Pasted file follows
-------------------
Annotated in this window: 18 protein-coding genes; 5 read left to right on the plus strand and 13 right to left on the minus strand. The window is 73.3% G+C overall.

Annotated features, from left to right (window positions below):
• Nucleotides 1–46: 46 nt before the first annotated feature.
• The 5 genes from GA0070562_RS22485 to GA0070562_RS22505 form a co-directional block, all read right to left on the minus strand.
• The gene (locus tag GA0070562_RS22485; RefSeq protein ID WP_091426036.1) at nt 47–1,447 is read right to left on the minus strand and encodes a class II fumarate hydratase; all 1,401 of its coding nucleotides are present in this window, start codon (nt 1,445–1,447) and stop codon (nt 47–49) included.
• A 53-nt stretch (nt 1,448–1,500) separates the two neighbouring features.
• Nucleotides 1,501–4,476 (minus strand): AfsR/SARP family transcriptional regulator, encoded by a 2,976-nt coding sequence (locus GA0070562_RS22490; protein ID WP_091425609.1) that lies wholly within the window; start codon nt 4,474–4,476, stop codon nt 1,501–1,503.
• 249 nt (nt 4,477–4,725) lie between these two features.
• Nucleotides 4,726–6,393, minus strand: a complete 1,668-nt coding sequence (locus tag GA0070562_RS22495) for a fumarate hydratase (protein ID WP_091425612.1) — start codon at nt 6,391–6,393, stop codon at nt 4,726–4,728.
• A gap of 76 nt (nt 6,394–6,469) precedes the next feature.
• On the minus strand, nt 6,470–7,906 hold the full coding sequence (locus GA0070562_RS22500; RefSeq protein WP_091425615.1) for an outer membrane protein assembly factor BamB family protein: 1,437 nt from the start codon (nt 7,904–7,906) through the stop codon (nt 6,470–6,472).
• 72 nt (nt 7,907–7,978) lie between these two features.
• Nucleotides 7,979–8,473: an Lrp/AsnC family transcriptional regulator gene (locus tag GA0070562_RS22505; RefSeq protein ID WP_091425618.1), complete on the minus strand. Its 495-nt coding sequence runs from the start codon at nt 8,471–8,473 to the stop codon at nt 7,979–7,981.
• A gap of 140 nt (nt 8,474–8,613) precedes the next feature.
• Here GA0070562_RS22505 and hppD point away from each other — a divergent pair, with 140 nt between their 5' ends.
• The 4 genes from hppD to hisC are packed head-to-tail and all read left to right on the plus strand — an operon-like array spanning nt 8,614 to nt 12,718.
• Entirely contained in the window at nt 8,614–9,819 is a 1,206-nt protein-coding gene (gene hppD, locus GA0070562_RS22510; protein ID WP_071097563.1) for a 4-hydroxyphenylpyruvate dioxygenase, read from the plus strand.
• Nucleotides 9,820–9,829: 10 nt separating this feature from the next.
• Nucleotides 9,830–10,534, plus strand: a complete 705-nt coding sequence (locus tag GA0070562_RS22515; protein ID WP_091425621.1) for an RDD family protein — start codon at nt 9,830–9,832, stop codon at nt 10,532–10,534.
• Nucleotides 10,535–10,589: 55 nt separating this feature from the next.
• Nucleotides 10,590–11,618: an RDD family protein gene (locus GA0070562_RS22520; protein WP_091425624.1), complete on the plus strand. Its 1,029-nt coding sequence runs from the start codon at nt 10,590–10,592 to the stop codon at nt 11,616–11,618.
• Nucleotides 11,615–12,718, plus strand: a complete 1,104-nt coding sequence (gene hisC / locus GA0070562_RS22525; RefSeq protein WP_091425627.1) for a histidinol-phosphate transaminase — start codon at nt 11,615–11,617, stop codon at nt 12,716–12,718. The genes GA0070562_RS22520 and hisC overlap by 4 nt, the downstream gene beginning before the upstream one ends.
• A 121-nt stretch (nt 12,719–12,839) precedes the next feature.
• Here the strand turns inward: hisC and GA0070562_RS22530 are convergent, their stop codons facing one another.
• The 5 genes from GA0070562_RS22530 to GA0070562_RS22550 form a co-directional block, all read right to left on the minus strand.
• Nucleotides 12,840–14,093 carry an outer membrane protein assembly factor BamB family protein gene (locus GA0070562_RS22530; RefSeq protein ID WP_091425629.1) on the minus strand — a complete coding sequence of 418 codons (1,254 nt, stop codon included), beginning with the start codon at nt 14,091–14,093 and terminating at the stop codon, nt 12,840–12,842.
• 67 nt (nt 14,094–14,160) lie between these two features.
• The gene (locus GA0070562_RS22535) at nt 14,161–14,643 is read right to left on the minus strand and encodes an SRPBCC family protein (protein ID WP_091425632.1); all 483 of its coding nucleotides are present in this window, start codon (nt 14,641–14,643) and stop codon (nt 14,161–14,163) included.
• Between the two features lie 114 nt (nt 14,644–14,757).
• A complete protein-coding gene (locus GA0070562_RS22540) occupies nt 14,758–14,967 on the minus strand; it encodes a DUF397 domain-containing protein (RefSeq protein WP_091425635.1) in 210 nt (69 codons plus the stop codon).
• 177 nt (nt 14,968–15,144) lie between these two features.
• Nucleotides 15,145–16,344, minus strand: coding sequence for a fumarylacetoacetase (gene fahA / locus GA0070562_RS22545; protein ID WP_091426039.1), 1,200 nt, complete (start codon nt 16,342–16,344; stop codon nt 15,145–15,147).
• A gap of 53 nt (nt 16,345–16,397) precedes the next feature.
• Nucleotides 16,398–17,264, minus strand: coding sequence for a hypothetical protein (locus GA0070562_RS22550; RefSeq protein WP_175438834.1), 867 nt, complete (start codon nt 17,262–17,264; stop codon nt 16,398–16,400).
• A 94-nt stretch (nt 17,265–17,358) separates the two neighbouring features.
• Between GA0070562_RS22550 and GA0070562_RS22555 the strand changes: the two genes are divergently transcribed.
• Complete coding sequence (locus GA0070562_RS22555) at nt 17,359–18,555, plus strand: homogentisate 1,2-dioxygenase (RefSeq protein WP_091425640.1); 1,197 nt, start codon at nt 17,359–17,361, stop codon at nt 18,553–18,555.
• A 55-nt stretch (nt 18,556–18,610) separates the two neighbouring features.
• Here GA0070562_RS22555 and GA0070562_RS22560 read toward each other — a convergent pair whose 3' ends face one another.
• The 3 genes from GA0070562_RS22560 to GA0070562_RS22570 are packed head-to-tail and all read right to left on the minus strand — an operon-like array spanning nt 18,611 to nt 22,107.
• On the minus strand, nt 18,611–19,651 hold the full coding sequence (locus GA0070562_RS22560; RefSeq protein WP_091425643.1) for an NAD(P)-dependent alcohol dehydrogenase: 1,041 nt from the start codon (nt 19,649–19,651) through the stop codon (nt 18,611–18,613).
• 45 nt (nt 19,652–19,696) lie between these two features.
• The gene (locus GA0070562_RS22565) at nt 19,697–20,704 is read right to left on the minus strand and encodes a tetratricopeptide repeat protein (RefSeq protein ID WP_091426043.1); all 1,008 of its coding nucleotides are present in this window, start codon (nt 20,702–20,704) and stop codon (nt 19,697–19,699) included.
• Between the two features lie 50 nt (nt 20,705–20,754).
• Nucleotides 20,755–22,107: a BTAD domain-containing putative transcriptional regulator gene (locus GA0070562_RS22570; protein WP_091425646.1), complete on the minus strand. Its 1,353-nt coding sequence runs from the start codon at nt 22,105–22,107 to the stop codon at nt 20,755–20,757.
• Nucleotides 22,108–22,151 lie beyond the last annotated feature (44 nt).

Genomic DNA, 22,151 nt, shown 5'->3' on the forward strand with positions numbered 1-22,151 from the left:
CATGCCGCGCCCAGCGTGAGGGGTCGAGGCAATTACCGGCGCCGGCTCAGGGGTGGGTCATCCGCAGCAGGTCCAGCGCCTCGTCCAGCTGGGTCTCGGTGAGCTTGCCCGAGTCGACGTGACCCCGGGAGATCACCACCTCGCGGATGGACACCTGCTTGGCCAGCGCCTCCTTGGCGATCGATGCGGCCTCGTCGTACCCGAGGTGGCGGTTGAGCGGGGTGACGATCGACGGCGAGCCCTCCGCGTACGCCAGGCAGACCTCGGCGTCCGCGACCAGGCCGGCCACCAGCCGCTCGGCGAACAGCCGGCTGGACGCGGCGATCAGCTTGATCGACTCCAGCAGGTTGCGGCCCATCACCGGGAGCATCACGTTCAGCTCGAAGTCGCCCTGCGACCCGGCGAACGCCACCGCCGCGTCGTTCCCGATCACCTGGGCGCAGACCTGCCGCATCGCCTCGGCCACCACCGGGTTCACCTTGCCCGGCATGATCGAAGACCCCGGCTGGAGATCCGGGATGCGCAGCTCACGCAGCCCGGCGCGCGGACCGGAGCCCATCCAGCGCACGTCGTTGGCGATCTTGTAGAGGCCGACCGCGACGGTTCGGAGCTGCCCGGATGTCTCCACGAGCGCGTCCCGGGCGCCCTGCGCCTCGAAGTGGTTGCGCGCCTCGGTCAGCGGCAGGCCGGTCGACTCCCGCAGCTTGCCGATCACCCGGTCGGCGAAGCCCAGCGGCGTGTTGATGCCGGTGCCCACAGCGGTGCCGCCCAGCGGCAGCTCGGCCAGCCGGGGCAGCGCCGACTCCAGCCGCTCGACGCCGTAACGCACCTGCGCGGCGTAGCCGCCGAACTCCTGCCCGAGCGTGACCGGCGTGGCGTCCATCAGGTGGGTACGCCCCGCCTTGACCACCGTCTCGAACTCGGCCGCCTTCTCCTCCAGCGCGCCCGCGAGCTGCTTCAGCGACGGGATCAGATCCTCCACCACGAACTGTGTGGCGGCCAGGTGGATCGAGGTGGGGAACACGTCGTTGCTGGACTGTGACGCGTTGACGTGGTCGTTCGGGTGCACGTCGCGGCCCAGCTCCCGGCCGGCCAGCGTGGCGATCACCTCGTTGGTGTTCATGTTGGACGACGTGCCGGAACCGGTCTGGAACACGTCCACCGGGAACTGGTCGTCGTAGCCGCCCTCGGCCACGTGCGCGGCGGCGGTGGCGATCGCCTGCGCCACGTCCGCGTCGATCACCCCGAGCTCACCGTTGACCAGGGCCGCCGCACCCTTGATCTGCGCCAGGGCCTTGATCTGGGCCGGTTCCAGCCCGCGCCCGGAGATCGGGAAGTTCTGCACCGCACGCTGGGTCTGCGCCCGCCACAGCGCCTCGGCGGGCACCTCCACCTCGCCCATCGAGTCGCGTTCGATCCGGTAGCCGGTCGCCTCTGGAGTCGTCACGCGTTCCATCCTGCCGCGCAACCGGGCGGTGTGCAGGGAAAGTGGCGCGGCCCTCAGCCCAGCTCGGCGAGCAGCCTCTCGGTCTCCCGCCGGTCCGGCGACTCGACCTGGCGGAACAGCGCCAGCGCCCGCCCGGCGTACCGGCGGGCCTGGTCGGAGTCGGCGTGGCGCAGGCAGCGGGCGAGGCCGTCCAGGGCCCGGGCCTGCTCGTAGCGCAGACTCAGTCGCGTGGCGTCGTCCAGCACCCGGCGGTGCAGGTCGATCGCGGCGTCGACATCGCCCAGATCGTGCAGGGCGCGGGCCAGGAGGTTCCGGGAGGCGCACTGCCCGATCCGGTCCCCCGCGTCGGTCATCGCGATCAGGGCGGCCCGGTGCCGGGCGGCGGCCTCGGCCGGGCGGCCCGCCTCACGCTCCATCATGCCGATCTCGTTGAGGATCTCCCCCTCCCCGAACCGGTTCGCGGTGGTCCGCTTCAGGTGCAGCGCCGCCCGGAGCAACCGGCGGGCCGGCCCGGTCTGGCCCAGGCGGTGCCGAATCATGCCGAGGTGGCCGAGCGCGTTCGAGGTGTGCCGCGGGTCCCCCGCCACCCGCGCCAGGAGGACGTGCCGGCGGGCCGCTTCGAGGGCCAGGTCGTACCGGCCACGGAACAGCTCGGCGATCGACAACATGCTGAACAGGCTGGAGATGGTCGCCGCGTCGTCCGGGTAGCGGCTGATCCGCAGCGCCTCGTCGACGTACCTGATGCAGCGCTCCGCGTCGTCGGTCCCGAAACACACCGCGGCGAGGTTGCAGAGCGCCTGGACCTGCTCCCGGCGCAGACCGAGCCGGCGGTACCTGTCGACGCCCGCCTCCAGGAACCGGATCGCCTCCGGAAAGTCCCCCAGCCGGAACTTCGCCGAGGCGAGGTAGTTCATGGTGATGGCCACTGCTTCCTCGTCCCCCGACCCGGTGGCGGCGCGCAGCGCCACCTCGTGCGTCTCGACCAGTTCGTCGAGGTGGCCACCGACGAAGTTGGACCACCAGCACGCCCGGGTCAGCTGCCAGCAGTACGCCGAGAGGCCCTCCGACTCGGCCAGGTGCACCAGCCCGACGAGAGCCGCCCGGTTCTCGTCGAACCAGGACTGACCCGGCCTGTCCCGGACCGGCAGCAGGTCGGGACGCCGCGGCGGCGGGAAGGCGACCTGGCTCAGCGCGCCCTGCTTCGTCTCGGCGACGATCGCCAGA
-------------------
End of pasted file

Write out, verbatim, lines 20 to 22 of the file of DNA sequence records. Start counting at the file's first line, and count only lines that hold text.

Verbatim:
• Nucleotides 10,535–10,589: 55 nt separating this feature from the next.
• Nucleotides 10,590–11,618: an RDD family protein gene (locus GA0070562_RS22520; protein WP_091425624.1), complete on the plus strand. Its 1,029-nt coding sequence runs from the start codon at nt 10,590–10,592 to the stop codon at nt 11,616–11,618.
• Nucleotides 11,615–12,718, plus strand: a complete 1,104-nt coding sequence (gene hisC / locus GA0070562_RS22525; RefSeq protein WP_091425627.1) for a histidinol-phosphate transaminase — start codon at nt 11,615–11,617, stop codon at nt 12,716–12,718. The genes GA0070562_RS22520 and hisC overlap by 4 nt, the downstream gene beginning before the upstream one ends.